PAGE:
“It has long been an axiom of mine that the little things are infinitely the most important.”
The last 5 weeks have thrown some pretty horrendous life experiences at me. My partner had an accident at work which had the potential to be fatal. He is still in hospital but thankfully wasn’t paralysed. A week later I was driving his car and was lucky enough to walk away from a collision with a lorry with just scrapes and bruises. The car’s crumple zone, airbags and seatbelt did a very good job of looking after me, but unfortunately the vehicle itself ended up in the great scrapheap in the sky…
There were quite a few times in that first weekend after his accident where I cried because I was scared what would happen to him, hating that I had to leave him in the hospital on his own, wishing my family was closer… then dealing with my own accident too, working full time and doing a roughly 40 mile round trip 6 days a week to visit himself and looking after a cat who didn’t know whether she was coming or going because of the amount of time I was out of the house.
But through all that, something happened. I coped. In fact, I am totally blown away with how well I have coped.. and even when I had rough moments they didn’t last long (and weren’t exactly unreasonable either). Why am I so surprised? Because if it had happened at the same time last year I would have had a total meltdown.
I am one of those people whose brain chemicals are not quite doing what they should. I am the kind who needs SSRI to get my brain chemicals doing what they should, and I’m not ashamed of it. My brain is generally knackered – it has electrical issues too – and this time last year I had just had to go back on to the SSRI because trying to come off them hadn’t worked. I was having nightmares (about zombies, they freak me out) and uncontrollable mood swings (randomly crying for no reason at my desk was rather disconcerting for me, let alone the people I worked with..) I knew, and my psychiatrist agreed, that CBT wasn’t going to make any difference (been there, done that) and I was relieved when the tablets started to work.
In some ways being epileptic, already having a “hidden” condition, has helped me finally come to terms with what was going on with my body and accept who I am. Don’t get me wrong, I’ll have days where I feel absolutely shitty about myself but I am a very lucky lady that we have found a medication which works for me. In fact, I had a check up with my psychiatrist a couple of weeks ago and he is happy to discharge me, with instructions that I need to take my tablets for at least two more years.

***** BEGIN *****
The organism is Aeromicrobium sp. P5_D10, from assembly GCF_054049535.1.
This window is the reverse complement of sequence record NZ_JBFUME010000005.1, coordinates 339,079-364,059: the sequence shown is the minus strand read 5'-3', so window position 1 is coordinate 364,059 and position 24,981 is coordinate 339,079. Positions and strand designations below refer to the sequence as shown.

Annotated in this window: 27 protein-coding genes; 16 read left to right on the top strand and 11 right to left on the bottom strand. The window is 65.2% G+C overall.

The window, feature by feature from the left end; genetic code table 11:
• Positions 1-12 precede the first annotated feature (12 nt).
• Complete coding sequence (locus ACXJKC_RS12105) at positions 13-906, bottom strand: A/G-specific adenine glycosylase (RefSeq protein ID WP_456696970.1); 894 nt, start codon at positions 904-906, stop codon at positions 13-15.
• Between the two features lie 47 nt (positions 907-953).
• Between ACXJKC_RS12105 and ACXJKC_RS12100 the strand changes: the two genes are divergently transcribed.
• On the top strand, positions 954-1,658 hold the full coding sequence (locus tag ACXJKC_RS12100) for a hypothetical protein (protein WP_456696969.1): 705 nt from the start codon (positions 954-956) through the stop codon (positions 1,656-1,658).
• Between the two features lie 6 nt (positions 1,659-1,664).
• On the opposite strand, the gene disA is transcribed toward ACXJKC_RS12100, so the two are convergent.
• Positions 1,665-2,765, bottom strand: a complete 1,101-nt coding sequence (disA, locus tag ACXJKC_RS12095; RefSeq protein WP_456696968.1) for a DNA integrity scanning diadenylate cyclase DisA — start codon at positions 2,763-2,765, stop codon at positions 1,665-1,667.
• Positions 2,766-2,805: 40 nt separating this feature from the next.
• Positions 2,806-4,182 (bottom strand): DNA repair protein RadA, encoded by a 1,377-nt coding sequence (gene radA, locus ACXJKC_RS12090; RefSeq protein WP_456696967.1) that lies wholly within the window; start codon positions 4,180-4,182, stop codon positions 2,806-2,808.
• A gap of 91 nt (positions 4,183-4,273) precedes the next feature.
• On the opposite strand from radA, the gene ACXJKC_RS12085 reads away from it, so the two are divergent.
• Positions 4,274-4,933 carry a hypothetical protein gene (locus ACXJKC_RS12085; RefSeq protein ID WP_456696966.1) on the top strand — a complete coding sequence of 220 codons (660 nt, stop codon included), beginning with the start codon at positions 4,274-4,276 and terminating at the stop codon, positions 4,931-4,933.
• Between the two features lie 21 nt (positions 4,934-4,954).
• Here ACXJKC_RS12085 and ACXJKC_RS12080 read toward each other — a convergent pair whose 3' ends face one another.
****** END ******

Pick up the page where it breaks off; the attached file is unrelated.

It does sound cheesy but all of what has happened in these past few weeks has lead me to really appreciate the little things in life: spending time with himself during visiting hours; the smell of the flowers in my garden; the thoughtful gifts and cards people sent me to let me know they were there for me; the thoughtful people; cuddling up with the feline; holding the singing teddy that was a jokey Valentines/anniversary present from himself; scrunching my toes in the grass; the kindness of neighbours; a good book or two; tea; countryside quietness (which really isn’t that quiet but makes a fantastic sensory change to the hum of electronics) and receiving my regular dose of pretties in the post.
So I agree with Sir Arthur. Those little things are infinitely important. These past few weeks have opened my eyes to those little things which have helped me deal with two massive things which could have truly broken me. It’s kind of like a Lego set. Having just a couple floating about isn’t going to make anything cool, but if you go and find all those other parts of the set, which have disappeared into cupboards, corners and under the bed, you can make something bloody awesome which will stand up to a right battering…
And the flowers still smell beautiful.